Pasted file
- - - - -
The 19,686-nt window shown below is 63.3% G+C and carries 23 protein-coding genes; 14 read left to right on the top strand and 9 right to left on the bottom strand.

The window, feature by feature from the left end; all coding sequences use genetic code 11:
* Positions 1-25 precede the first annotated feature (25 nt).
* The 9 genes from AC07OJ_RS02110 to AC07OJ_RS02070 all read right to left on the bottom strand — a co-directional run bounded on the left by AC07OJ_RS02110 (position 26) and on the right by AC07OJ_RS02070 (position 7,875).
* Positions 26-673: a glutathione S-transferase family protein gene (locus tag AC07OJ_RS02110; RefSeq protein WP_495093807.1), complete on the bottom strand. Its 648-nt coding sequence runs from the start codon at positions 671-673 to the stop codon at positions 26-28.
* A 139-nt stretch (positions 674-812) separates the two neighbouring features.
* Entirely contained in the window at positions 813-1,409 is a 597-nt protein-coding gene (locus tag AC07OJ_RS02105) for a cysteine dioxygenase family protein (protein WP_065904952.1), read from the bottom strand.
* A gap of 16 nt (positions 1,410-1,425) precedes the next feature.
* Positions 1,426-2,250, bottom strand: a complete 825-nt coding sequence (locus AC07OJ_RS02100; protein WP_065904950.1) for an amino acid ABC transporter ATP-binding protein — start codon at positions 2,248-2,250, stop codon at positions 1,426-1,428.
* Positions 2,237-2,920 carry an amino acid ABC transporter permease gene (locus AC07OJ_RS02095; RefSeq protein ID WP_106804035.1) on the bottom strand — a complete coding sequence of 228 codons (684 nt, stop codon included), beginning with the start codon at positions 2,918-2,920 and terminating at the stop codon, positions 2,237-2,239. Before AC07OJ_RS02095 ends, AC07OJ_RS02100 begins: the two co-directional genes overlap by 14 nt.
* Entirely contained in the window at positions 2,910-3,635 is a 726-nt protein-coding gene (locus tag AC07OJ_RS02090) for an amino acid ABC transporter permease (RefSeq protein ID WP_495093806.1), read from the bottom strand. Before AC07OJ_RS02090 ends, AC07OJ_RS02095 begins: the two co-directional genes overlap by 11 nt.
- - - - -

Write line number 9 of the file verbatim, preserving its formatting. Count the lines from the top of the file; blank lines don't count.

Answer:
* Positions 1,426-2,250, bottom strand: a complete 825-nt coding sequence (locus AC07OJ_RS02100; protein WP_065904950.1) for an amino acid ABC transporter ATP-binding protein — start codon at positions 2,248-2,250, stop codon at positions 1,426-1,428.